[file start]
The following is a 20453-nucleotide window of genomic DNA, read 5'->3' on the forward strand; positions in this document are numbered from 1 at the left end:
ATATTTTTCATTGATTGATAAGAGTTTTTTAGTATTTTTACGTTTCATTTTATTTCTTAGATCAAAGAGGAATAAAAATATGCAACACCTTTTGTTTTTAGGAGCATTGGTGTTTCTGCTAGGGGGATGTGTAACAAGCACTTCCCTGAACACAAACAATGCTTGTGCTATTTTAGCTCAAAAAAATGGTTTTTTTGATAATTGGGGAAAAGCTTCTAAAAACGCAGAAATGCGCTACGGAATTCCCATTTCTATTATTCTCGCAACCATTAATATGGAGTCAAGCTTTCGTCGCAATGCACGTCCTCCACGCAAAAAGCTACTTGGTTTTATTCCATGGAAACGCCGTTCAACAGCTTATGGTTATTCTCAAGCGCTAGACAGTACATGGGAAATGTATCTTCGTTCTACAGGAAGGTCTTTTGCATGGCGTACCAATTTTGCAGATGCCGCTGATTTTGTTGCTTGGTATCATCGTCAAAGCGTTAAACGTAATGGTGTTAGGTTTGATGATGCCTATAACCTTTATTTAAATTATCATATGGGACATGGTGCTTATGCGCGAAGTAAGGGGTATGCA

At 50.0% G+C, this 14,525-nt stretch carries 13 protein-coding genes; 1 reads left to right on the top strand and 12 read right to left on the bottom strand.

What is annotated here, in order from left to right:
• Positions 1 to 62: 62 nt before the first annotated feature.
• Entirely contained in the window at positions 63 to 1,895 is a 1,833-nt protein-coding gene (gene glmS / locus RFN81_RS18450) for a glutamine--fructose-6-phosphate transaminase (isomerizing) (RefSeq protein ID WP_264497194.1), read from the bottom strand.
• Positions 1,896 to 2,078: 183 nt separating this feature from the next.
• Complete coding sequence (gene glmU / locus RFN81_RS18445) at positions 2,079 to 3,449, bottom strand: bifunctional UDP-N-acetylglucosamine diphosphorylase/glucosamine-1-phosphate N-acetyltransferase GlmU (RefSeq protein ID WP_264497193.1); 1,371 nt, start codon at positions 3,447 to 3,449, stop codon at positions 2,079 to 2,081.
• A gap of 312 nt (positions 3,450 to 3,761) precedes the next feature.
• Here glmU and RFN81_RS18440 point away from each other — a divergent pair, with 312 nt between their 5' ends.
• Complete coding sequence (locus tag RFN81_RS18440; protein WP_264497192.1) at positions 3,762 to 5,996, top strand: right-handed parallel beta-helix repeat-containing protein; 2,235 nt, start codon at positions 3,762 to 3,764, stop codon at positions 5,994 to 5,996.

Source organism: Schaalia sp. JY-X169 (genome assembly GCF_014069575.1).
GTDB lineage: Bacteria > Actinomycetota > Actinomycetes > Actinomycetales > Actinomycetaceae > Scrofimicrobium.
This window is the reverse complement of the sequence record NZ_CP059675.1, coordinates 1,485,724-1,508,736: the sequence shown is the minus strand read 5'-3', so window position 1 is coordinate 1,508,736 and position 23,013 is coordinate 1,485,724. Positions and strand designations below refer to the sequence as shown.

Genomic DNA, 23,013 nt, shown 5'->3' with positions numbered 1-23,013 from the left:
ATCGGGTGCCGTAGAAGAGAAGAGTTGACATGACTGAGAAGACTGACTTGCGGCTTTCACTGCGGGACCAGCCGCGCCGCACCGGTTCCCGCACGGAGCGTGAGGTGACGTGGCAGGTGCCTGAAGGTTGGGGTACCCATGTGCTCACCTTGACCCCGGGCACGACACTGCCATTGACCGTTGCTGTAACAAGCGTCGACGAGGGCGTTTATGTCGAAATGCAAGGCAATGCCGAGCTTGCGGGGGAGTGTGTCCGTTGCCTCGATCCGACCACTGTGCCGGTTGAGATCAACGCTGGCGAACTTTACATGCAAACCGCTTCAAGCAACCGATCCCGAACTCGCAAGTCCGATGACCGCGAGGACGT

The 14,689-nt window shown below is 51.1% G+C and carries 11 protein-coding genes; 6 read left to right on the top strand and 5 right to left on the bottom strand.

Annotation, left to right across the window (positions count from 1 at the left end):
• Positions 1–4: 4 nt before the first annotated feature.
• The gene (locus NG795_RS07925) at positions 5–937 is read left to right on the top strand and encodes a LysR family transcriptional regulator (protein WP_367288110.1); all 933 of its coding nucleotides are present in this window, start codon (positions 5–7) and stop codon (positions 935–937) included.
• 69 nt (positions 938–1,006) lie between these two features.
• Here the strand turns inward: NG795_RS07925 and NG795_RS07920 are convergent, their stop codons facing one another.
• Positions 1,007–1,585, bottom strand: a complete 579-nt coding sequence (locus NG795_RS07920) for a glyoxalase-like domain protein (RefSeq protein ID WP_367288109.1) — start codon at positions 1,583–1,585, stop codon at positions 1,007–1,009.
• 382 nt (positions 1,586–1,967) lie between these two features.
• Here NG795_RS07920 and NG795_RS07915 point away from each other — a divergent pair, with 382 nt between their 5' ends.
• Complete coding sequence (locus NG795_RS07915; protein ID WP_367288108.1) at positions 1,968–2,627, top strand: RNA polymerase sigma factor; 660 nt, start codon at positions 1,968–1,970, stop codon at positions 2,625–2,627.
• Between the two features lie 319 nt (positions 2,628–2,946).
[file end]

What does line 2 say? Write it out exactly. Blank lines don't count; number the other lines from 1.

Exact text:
ATATTTTTCATTGATTGATAAGAGTTTTTTAGTATTTTTACGTTTCATTTTATTTCTTAGATCAAAGAGGAATAAAAATATGCAACACCTTTTGTTTTTAGGAGCATTGGTGTTTCTGCTAGGGGGATGTGTAACAAGCACTTCCCTGAACACAAACAATGCTTGTGCTATTTTAGCTCAAAAAAATGGTTTTTTTGATAATTGGGGAAAAGCTTCTAAAAACGCAGAAATGCGCTACGGAATTCCCATTTCTATTATTCTCGCAACCATTAATATGGAGTCAAGCTTTCGTCGCAATGCACGTCCTCCACGCAAAAAGCTACTTGGTTTTATTCCATGGAAACGCCGTTCAACAGCTTATGGTTATTCTCAAGCGCTAGACAGTACATGGGAAATGTATCTTCGTTCTACAGGAAGGTCTTTTGCATGGCGTACCAATTTTGCAGATGCCGCTGATTTTGTTGCTTGGTATCATCGTCAAAGCGTTAAACGTAATGGTGTTAGGTTTGATGATGCCTATAACCTTTATTTAAATTATCATATGGGACATGGTGCTTATGCGCGAAGTAAGGGGTATGCA